UK Suspends Extradition Treaty With Hong Kong

UK Suspends Extradition Treaty With Hong Kong

July 21, 2020, 7:02 a.m.

The UK government will suspend its extradition treaty with Hong Kong "immediately and indefinitely".

Announcing the move, Foreign Secretary Dominic Raab said the UK "wants a positive relationship" with China.

But he said the "imposition" of the new national security law in Hong Kong by Beijing was a "serious violation" of the country's international obligations.

Labour said it would support changes to the law, calling it a "step in the right direction".

The extradition treaty means that, if someone in Hong Kong is suspected of a crime in the UK, then the British authorities can ask Hong Kong to hand them over to face justice - and vice versa.

The UK fears the arrangement - which has been in place for more than 30 years - could see anyone it extradites to Hong Kong being sent on to China.

Mr Raab also confirmed the government would extend its arms embargo - which has been in place with China since 1989 - to Hong Kong, stopping the UK exporting equipment, such as firearms, smoke grenades and shackles, to the region.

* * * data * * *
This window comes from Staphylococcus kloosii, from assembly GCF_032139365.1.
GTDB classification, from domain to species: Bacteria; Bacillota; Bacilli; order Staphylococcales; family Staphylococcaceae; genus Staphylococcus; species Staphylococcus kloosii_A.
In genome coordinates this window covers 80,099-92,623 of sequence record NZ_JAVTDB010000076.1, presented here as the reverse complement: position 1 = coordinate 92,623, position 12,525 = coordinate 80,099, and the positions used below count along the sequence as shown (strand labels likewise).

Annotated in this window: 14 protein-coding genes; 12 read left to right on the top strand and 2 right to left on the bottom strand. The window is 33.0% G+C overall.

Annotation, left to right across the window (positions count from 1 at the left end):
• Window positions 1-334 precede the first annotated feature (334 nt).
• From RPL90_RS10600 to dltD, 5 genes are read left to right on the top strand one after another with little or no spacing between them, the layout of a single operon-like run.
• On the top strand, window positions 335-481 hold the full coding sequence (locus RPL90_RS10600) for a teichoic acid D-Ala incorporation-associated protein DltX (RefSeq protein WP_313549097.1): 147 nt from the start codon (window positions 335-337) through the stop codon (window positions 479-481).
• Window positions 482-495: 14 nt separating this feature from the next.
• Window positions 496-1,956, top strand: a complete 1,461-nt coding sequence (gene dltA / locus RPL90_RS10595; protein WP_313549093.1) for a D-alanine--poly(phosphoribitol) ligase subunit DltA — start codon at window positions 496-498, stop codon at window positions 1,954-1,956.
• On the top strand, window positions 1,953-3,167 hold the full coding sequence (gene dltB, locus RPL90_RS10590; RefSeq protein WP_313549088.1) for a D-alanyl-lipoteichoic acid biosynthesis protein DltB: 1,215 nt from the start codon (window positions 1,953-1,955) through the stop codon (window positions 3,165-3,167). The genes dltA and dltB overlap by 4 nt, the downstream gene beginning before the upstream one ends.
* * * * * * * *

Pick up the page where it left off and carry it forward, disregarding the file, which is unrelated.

But China has accused the UK government of "brutal meddling", insisting it is committed to upholding international law.

The country also promised a "resolute response" if the UK withdrew from extradition arrangements.

'The UK is watching'

Beijing introduced the security law at the end of June, creating new offences which could see Hong Kong residents sent to mainland China for trial.

Critics said it could see pro-democracy protesters in the region being served with life sentences.

They have also said the law breaches an agreement made with the UK before Hong Kong - a former British colony - was handed over to China in 1997.

Under the 50-year agreement, China enshrined civil liberties - including the right to protest, freedom of speech and the independence of the judiciary - in Hong Kong's Basic Law, an approach which came to be known as "one country, two systems".

Mr Raab told MPs: "There remains considerable uncertainty about the way in which the new national security law will be enforced.

"I would just say this: the UK is watching and the whole world is watching."

The foreign secretary also confirmed plans for a path to UK citizenship for around three million Hong Kong people would be in place by early 2021, in response to the law.

However, Border Force officials have been given the ability to grant leave to any applicants before then.

Political and economic relations between the UK and China have become strained in recent months.

Mr Raab referenced a number of tensions during his speech, including the decision by the UK government to ban Chinese firm Huawei from the country's 5G network.

Source: BBC

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